Posted by: Rick | Feb 5 2011 16:16 utc | 1

The situation is quite depressing. I fear for all those wonderful people that liberated Tahrir and transformed it into a symbol of freedom, humanity and cooperation, defending their vision against the ruthless brutality of the regime. I may sound pathetic, but all this actually had me in tears at some points over the last days.

Posted by: Lex | Feb 5 2011 16:25 utc | 2

Its now time to develop new strategies that can defeat the government playbook we have seen here.

b, I'm still optimistic. These young are smart and will not stop.

Posted by: Rick | Feb 5 2011 16:31 utc | 3

I'm afraid for the people who started this revolution and still remain in Tahrir. Let's hope that the new courage they taught to all the Egyptian becomes an example and today, tomorrow, next week, next month, next year they become strong enough to destroy the oppressive regime and the international cabal that backs it. They are fighting against the greatest world powers.

I read that they are planning a new large protest tomorrow. Banks are supposed to reopen now at 8:30 on Sunday, signaling the return to 'normality'. The normality that will prosecute, torture and kill all those who opposed the regime. The fight has not ended and there are still many eyes that may help prevent a massacre. The problem is that I'm not sure the big media presence will remain much longer and even AJE is changing bit a bit their editorial line and reporting.

Posted by: ThePaper | Feb 5 2011 16:44 utc | 4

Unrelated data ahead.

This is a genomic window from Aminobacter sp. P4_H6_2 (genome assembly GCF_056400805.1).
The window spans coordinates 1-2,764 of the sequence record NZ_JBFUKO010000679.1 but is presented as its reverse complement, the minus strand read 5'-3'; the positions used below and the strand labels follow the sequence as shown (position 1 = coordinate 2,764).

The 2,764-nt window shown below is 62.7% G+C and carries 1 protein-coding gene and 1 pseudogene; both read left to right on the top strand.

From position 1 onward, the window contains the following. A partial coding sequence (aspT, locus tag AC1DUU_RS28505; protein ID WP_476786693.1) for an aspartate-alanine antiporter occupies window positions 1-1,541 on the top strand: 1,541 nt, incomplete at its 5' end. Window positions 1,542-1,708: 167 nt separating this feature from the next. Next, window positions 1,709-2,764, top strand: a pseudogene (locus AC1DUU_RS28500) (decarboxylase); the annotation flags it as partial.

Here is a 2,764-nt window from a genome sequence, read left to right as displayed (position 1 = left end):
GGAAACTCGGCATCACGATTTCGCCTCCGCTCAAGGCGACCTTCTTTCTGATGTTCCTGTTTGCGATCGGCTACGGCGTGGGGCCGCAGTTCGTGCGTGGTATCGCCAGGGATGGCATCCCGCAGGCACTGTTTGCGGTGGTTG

What is likely to happen in the Square is bad enough. But the real business, for which Obama and Washington will be wholly responsible, will be the subsequent hunting down, detention and so on of tens of thousands of people.
I have been pessimistic about this for some days. But that is reflex. The government is not very bright, and it is not thinking for itself. Clearly the pressure from Washington is coming from the crudest (Pentagon) sources. There is no effort being made to provide even a figleaf of justification for anyone to claim that the protests have succeeded.
On the face of it this failure to produce a new boss (who though he will act like the old one has a different appearance, younger, more urbane) is very ominous. It can only mean that this is a message to the world as a whole, and Arabs in particular, that resistance will not be tolerated.
If this is the case, look far a rollback in Tunisia and for an attack on Lebanon, plus sabotage in Syria and Iran. Perhaps even in Turkey.
The Zionists realise how close they have come to defeat. This is making them dangerous. All the more so because they have a vast Zombie, armed to the teeth and incapable of rationality, in the form of the US, led by the nose.

Such a movement as we have seen cannot be defeated, if it is, for long. The new generation, to whom cold war propaganda is as dubious as old 1914 atrocity stories from Belgium, is viewing the world as it is: a place bullied and exploited by an extraordinarily unattractive USA, whose real nature is becoming ever more apparent. The automatic default since the 1940s has been to give US Foreign Policy the benefit of the doubt. That is no longer the case: young Egyptians know now that Obama and Mubarak are on the same team, each is responsible for the other's actions. Anything suggesting otherwise is best ignored.
For the young it is just one more indication that nothing should be taken for granted: jobs, social services, pensions, health care, justice, decency, are all grist in the (satanic) neo-liberal mill, which will chew them up and chew up the planet itself unless it is stopped. By them.
Like everyone else I hope that I am wrong, decent humanity has had martyrs enough.

Posted by: bevin | Feb 5 2011 16:50 utc | 5

depends who it is who is on the square. you do not shoot your own kids.

feels like 1968 to me. as I remember it there was a tremendous sympathy for it in the establishment.

Posted by: somebody | Feb 5 2011 17:13 utc | 6

I’m still very doubtful, pessimistic, see b’s top post, yet,

From the optimistic hopeful end:

If Mubarak quits, leaves, flees or dies or whatever, all the figures of his regime will fall like dominoes, and space for a new era will be suddenly opened up.

This the state apparatus knows. So do the protestors.